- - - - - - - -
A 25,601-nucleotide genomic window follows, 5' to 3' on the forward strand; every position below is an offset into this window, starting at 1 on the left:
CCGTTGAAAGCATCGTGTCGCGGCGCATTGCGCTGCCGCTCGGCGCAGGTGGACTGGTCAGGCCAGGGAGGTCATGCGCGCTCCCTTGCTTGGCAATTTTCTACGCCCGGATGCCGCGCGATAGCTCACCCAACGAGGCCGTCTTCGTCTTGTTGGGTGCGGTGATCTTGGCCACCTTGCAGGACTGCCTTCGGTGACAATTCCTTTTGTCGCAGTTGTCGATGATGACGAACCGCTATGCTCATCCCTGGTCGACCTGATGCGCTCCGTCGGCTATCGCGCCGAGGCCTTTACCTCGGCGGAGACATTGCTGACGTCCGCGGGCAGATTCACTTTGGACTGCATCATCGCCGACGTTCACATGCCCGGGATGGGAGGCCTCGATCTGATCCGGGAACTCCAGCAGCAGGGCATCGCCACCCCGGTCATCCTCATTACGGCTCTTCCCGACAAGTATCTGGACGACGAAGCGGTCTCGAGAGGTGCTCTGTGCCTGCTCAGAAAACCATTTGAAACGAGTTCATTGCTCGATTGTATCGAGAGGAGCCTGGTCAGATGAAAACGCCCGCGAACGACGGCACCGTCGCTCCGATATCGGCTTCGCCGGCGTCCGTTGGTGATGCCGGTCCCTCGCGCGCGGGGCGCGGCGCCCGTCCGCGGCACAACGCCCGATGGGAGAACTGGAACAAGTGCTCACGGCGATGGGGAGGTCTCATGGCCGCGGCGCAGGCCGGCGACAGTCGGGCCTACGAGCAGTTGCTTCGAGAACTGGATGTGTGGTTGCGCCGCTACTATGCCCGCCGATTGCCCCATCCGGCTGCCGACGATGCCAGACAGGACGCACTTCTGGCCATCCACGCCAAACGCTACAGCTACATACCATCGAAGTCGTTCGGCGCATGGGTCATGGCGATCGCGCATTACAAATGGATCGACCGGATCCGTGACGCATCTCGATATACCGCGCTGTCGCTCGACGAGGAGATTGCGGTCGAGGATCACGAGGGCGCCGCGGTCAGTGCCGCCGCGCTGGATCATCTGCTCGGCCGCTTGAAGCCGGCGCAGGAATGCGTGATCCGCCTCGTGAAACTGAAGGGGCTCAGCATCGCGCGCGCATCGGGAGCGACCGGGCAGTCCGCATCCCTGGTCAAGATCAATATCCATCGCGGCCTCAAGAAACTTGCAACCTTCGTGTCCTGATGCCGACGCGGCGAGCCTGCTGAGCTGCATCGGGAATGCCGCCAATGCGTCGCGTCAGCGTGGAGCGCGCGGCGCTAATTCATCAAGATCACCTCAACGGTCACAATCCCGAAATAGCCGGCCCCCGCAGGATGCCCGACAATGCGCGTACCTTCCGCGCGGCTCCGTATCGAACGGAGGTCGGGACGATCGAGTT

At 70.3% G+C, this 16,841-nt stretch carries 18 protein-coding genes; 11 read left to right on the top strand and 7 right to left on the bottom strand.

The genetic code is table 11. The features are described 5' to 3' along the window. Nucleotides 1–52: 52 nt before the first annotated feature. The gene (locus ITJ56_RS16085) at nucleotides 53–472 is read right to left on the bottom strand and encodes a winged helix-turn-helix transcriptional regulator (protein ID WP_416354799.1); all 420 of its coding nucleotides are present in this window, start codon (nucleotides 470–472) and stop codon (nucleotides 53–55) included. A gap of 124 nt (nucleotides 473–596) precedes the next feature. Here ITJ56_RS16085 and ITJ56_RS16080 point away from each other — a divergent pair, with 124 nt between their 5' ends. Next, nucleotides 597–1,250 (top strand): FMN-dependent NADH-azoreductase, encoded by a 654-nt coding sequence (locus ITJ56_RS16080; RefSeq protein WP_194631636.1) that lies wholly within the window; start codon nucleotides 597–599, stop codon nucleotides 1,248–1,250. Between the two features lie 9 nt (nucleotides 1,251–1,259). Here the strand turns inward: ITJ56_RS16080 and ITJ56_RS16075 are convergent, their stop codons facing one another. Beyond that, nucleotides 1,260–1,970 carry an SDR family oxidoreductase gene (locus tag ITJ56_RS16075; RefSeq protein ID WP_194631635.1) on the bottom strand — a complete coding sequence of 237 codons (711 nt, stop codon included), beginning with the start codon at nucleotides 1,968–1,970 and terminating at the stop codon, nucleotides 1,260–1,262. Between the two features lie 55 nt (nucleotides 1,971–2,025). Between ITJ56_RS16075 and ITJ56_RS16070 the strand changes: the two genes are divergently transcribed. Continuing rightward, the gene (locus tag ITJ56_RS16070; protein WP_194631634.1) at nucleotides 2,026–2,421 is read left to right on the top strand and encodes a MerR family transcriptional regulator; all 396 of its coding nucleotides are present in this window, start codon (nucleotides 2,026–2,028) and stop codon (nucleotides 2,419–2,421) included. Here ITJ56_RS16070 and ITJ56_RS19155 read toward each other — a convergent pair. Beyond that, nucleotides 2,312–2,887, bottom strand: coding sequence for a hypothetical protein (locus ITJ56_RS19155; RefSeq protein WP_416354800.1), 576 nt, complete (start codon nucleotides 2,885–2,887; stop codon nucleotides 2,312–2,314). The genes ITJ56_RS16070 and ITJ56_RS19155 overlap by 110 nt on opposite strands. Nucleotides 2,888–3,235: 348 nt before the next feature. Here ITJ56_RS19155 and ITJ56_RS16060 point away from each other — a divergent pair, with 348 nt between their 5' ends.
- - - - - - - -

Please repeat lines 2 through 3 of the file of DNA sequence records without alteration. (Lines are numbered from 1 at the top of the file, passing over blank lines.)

CCGTTGAAAGCATCGTGTCGCGGCGCATTGCGCTGCCGCTCGGCGCAGGTGGACTGGTCAGGCCAGGGAGGTCATGCGCGCTCCCTTGCTTGGCAATTTTCTACGCCCGGATGCCGCGCGATAGCTCACCCAACGAGGCCGTCTTCGTCTTGTTGGGTGCGGTGATCTTGGCCACCTTGCAGGACTGCCTTCGGTGACAATTCCTTTTGTCGCAGTTGTCGATGATGACGAACCGCTATGCTCATCCCTGGTCGACCTGATGCGCTCCGTCGGCTATCGCGCCGAGGCCTTTACCTCGGCGGAGACATTGCTGACGTCCGCGGGCAGATTCACTTTGGACTGCATCATCGCCGACGTTCACATGCCCGGGATGGGAGGCCTCGATCTGATCCGGGAACTCCAGCAGCAGGGCATCGCCACCCCGGTCATCCTCATTACGGCTCTTCCCGACAAGTATCTGGACGACGAAGCGGTCTCGAGAGGTGCTCTGTGCCTGCTCAGAAAACCATTTGAAACGAGTTCATTGCTCGATTGTATCGAGAGGAGCCTGGTCAGATGAAAACGCCCGCGAACGACGGCACCGTCGCTCCGATATCGGCTTCGCCGGCGTCCGTTGGTGATGCCGGTCCCTCGCGCGCGGGGCGCGGCGCCCGTCCGCGGCACAACGCCCGATGGGAGAACTGGAACAAGTGCTCACGGCGATGGGGAGGTCTCATGGCCGCGGCGCAGGCCGGCGACAGTCGGGCCTACGAGCAGTTGCTTCGAGAACTGGATGTGTGGTTGCGCCGCTACTATGCCCGCCGATTGCCCCATCCGGCTGCCGACGATGCCAGACAGGACGCACTTCTGGCCATCCACGCCAAACGCTACAGCTACATACCATCGAAGTCGTTCGGCGCATGGGTCATGGCGATCGCGCATTACAAATGGATCGACCGGATCCGTGACGCATCTCGATATACCGCGCTGTCGCTCGACGAGGAGATTGCGGTCGAGGATCACGAGGGCGCCGCGGTCAGTGCCGCCGCGCTGGATCATCTGCTCGGCCGCTTGAAGCCGGCGCAGGAATGCGTGATCCGCCTCGTGAAACTGAAGGGGCTCAGCATCGCGCGCGCATCGGGAGCGACCGGGCAGTCCGCATCCCTGGTCAAGATCAATATCCATCGCGGCCTCAAGAAACTTGCAACCTTCGTGTCCTGATGCCGACGCGGCGAGCCTGCTGAGCTGCATCGGGAATGCCGCCAATGCGTCGCGTCAGCGTGGAGCGCGCGGCGCTAATTCATCAAGATCACCTCAACGGTCACAATCCCGAAATAGCCGGCCCCCGCAGGATGCCCGACAATGCGCGTACCTTCCGCGCGGCTCCGTATCGAACGGAGGTCGGGACGATCGAGTT

At 70.3% G+C, this 16,841-nt stretch carries 18 protein-coding genes; 11 read left to right on the top strand and 7 right to left on the bottom strand.